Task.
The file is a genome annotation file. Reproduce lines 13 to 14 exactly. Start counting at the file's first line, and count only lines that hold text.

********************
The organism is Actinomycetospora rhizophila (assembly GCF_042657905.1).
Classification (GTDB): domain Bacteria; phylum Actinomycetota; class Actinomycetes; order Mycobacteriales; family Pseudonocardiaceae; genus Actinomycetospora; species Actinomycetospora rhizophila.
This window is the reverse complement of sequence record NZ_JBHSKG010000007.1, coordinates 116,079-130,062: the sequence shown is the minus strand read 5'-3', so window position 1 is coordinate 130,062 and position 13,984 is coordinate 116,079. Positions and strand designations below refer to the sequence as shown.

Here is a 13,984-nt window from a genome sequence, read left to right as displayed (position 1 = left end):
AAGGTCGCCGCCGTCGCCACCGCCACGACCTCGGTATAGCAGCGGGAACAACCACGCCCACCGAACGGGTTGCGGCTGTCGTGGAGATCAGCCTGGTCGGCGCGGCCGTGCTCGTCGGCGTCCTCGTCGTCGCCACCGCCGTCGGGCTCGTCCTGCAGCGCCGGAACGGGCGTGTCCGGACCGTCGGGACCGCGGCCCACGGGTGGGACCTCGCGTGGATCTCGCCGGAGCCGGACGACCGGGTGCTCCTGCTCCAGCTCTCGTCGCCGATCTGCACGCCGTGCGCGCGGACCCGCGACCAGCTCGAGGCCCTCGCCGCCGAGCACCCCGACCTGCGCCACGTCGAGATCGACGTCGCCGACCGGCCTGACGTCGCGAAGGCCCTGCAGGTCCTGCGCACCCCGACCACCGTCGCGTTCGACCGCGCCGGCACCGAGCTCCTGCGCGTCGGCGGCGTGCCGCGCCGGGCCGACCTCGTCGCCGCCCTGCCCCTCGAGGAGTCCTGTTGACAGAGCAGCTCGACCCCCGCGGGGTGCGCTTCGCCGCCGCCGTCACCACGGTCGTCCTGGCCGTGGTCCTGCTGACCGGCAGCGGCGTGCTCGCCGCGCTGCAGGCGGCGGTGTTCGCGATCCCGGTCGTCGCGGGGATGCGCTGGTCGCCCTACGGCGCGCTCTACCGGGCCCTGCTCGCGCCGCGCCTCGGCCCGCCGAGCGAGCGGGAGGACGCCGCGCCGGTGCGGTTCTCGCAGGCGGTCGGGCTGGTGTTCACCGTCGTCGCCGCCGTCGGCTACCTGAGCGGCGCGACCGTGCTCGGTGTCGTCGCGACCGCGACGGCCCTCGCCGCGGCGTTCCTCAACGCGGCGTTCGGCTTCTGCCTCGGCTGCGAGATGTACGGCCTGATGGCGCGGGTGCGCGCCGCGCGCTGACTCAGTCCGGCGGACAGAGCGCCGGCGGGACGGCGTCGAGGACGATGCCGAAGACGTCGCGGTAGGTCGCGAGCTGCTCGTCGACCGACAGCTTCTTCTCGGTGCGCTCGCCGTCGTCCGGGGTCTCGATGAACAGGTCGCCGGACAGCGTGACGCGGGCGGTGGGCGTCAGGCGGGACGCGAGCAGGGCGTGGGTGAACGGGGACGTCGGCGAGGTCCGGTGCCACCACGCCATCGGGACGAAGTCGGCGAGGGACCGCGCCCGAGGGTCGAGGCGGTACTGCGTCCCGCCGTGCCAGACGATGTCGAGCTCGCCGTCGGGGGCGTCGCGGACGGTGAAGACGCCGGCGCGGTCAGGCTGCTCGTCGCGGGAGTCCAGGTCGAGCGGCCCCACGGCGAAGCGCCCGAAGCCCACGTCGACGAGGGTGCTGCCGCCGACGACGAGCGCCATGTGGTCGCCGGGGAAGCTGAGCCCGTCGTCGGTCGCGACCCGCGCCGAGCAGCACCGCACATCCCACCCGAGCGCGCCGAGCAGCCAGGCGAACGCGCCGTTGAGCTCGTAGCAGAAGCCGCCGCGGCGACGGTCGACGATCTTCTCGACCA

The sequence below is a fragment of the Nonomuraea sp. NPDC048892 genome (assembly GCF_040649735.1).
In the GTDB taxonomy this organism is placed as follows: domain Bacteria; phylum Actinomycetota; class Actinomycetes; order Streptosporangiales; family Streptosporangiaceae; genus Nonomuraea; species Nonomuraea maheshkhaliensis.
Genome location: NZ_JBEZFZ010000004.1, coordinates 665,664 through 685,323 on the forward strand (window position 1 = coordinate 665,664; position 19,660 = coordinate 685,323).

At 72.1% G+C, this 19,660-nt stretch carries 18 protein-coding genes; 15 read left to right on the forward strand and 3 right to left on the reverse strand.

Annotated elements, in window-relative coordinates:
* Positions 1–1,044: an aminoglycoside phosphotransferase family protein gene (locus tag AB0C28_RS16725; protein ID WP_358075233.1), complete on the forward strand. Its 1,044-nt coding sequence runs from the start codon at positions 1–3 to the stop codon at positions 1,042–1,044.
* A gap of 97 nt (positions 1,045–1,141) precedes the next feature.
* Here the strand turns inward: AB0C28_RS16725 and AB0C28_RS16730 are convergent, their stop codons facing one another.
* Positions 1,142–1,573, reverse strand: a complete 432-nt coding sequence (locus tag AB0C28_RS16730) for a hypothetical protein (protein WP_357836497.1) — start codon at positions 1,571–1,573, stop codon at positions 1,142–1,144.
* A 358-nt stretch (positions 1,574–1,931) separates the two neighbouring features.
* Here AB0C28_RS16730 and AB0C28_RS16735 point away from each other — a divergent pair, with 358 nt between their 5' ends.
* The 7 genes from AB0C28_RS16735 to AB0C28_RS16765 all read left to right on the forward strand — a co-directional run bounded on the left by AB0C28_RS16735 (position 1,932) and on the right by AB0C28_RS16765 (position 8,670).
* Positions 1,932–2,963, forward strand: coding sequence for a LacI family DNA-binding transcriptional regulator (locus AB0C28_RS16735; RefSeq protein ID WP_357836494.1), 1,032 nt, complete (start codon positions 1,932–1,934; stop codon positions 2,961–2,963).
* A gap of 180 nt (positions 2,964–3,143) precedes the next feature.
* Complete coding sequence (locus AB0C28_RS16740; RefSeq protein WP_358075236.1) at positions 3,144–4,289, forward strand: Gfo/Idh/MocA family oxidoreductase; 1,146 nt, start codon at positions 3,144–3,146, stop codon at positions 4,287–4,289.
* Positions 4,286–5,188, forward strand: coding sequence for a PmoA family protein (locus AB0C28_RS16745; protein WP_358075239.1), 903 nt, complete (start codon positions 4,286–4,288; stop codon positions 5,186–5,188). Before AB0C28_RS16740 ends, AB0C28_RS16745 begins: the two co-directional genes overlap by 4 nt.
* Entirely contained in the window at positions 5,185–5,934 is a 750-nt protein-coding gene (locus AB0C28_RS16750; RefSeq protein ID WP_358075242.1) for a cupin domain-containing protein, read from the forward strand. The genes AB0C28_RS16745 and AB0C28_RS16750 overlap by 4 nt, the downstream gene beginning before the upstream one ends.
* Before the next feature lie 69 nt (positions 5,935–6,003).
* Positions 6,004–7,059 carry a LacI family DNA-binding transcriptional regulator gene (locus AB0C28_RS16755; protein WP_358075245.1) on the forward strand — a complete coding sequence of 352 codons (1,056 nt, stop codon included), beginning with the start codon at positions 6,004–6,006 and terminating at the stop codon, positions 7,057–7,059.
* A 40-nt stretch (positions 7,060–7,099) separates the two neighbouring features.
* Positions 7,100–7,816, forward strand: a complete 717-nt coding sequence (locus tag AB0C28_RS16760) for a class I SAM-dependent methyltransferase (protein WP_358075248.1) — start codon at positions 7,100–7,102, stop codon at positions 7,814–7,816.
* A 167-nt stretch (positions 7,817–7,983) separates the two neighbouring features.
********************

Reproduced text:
* Here the strand turns inward: AB0C28_RS16725 and AB0C28_RS16730 are convergent, their stop codons facing one another.
* Positions 1,142–1,573, reverse strand: a complete 432-nt coding sequence (locus tag AB0C28_RS16730) for a hypothetical protein (protein WP_357836497.1) — start codon at positions 1,571–1,573, stop codon at positions 1,142–1,144.